“Oh, do let me help you,” she said. “I’d like to.” And she leaned down, knelt beside him, and held her white forefinger on the cord.
How it happened, neither of them ever knew. But a sudden electric thrill ran through their veins. Something hammered in their brains. For a brief instant, their hearts beat as though the whole world must hear. He had touched her finger, and, before he was aware of it, he had dared to lean over and kiss it. Not a word was said—there was no time for words. They did not need speech to understand. It was the old, but ever new experience of the ages: two who loved each other had found out in the twinkling of an eye—and she belonged to another. There was a moment of terrible silence. Then,
“I’m sorry,” was all Gilbert could get out.
“But you touched my hand many a time, in the old days,” Lucia said.
“That was different. You’re married now. Oh, there is a vast change since then. I could not—Forgive me, my dear.” He turned away his face. He did not want her to read what was in his eyes. “Shall I send them, or would you rather take them with you?” he asked, hiding behind that commonplace question the emotion he felt. His voice held a note of pain.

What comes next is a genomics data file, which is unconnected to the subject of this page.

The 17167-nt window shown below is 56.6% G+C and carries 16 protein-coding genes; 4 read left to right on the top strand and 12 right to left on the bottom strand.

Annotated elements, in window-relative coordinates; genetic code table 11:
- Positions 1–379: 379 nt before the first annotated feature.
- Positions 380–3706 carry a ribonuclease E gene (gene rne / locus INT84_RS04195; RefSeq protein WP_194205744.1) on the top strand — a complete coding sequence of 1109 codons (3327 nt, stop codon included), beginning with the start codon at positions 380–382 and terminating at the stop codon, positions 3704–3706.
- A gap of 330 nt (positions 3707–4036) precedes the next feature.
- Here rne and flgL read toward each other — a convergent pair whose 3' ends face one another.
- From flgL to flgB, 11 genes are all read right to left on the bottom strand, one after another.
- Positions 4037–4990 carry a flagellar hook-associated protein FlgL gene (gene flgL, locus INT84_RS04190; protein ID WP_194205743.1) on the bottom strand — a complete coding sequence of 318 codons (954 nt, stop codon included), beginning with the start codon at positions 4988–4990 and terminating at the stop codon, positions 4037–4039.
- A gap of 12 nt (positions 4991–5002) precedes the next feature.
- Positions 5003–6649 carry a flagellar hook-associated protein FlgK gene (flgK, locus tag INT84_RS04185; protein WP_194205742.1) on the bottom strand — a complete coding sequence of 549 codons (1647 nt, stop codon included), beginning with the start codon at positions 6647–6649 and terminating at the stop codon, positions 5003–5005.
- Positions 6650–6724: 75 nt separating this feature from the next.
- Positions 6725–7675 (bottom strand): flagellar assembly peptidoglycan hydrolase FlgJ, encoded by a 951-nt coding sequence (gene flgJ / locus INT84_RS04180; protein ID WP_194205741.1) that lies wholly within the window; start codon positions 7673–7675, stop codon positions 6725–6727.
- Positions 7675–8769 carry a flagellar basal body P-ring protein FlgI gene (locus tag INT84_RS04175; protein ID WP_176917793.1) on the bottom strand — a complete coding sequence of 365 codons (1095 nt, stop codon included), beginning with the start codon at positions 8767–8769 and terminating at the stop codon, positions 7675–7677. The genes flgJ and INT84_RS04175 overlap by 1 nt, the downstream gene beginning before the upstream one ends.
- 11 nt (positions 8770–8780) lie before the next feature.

Lucia rose. “You mean you want to give these wonderful rugs and blankets to me?—these priceless things.”
“More than that. I want you to have them—to remind you—sometimes of—” He broke off, like a frightened lad.
“As though I should ever need reminding! How dull you men can be! But I don’t want to take them from you, Gil.”
“I’m giving up this ranch,” he told her, “I shan’t want them any more. Please take them, for my sake.” He made a gesture, as though they were the last of his poor possessions.
“I thought you loved it here?” she said.
“I do—in a way.”
“Then why are you giving it up?” was the natural question.
He hesitated, not knowing what to answer. “I thought I’d try something else for awhile. I hate to have to tell you this, Lucia; but the fact is, I—I’ve got to leave to-day. I was going to tell you before, only I was hoping that something might turn up at the last minute, and—well, it hasn’t. That’s all.”
There was nothing she could say; and they stood looking at each other in silence—a silence that was far more eloquent than speech. Gilbert went over and sat on the case, and Lucia finally said:
“Then we won’t see each other again?”
He nodded, sorrowfully. Lucia Pell went over to the door and looked out once more. He watched her, covertly—her every gesture held a new meaning for him now. The silence continued. At length she turned back and faced him. He could not stand it, and bent quickly over the rugs and blankets.
“I don’t know what to say, Gil.” She moved closer to him. “I’ve had a wonderful time—you know that. I want to thank you for it. You’ve been awfully kind to us.”